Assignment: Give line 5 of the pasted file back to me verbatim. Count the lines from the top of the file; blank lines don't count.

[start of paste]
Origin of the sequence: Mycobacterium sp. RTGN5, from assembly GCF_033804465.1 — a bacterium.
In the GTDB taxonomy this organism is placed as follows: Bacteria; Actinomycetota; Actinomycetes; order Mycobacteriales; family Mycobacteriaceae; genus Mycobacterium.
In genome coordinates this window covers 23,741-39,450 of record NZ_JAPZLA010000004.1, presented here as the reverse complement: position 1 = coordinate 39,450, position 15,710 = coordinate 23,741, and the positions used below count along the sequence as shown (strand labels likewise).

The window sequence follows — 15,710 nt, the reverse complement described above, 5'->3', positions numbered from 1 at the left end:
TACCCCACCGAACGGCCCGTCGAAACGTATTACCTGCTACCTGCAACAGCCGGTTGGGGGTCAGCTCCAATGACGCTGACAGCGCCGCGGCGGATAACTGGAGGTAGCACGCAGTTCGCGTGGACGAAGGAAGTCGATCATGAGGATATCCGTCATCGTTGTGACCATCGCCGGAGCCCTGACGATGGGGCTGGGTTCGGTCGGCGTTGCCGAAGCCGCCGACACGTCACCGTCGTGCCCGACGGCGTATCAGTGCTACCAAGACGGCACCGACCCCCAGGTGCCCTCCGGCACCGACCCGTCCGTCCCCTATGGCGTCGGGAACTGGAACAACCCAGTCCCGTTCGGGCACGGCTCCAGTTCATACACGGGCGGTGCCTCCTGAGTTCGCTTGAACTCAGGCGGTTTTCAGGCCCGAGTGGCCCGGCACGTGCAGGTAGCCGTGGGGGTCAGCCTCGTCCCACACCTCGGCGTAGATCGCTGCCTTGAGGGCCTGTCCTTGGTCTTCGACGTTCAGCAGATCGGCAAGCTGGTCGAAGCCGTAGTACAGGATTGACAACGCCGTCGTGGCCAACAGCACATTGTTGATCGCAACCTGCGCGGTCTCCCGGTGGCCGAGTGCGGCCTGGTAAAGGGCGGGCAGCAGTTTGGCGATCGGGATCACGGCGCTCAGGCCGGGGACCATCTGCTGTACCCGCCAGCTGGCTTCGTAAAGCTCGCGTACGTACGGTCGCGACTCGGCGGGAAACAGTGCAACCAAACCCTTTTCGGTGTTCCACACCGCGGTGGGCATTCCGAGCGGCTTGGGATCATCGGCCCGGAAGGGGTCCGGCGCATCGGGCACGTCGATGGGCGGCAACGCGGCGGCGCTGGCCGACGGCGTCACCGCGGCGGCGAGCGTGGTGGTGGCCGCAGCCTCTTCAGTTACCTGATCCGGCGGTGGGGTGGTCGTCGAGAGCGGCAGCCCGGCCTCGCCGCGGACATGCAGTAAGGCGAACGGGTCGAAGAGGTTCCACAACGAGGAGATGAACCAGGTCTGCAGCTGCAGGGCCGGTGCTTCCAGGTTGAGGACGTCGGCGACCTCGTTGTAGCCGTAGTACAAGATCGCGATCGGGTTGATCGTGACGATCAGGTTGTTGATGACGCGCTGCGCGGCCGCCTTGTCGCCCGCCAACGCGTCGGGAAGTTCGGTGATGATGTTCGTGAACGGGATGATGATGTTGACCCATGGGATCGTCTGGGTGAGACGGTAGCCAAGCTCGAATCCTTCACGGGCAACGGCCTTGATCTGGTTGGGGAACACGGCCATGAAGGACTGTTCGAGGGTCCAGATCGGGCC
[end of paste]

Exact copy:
TACCCCACCGAACGGCCCGTCGAAACGTATTACCTGCTACCTGCAACAGCCGGTTGGGGGTCAGCTCCAATGACGCTGACAGCGCCGCGGCGGATAACTGGAGGTAGCACGCAGTTCGCGTGGACGAAGGAAGTCGATCATGAGGATATCCGTCATCGTTGTGACCATCGCCGGAGCCCTGACGATGGGGCTGGGTTCGGTCGGCGTTGCCGAAGCCGCCGACACGTCACCGTCGTGCCCGACGGCGTATCAGTGCTACCAAGACGGCACCGACCCCCAGGTGCCCTCCGGCACCGACCCGTCCGTCCCCTATGGCGTCGGGAACTGGAACAACCCAGTCCCGTTCGGGCACGGCTCCAGTTCATACACGGGCGGTGCCTCCTGAGTTCGCTTGAACTCAGGCGGTTTTCAGGCCCGAGTGGCCCGGCACGTGCAGGTAGCCGTGGGGGTCAGCCTCGTCCCACACCTCGGCGTAGATCGCTGCCTTGAGGGCCTGTCCTTGGTCTTCGACGTTCAGCAGATCGGCAAGCTGGTCGAAGCCGTAGTACAGGATTGACAACGCCGTCGTGGCCAACAGCACATTGTTGATCGCAACCTGCGCGGTCTCCCGGTGGCCGAGTGCGGCCTGGTAAAGGGCGGGCAGCAGTTTGGCGATCGGGATCACGGCGCTCAGGCCGGGGACCATCTGCTGTACCCGCCAGCTGGCTTCGTAAAGCTCGCGTACGTACGGTCGCGACTCGGCGGGAAACAGTGCAACCAAACCCTTTTCGGTGTTCCACACCGCGGTGGGCATTCCGAGCGGCTTGGGATCATCGGCCCGGAAGGGGTCCGGCGCATCGGGCACGTCGATGGGCGGCAACGCGGCGGCGCTGGCCGACGGCGTCACCGCGGCGGCGAGCGTGGTGGTGGCCGCAGCCTCTTCAGTTACCTGATCCGGCGGTGGGGTGGTCGTCGAGAGCGGCAGCCCGGCCTCGCCGCGGACATGCAGTAAGGCGAACGGGTCGAAGAGGTTCCACAACGAGGAGATGAACCAGGTCTGCAGCTGCAGGGCCGGTGCTTCCAGGTTGAGGACGTCGGCGACCTCGTTGTAGCCGTAGTACAAGATCGCGATCGGGTTGATCGTGACGATCAGGTTGTTGATGACGCGCTGCGCGGCCGCCTTGTCGCCCGCCAACGCGTCGGGAAGTTCGGTGATGATGTTCGTGAACGGGATGATGATGTTGACCCATGGGATCGTCTGGGTGAGACGGTAGCCAAGCTCGAATCCTTCACGGGCAACGGCCTTGATCTGGTTGGGGAACACGGCCATGAAGGACTGTTCGAGGGTCCAGATCGGGCC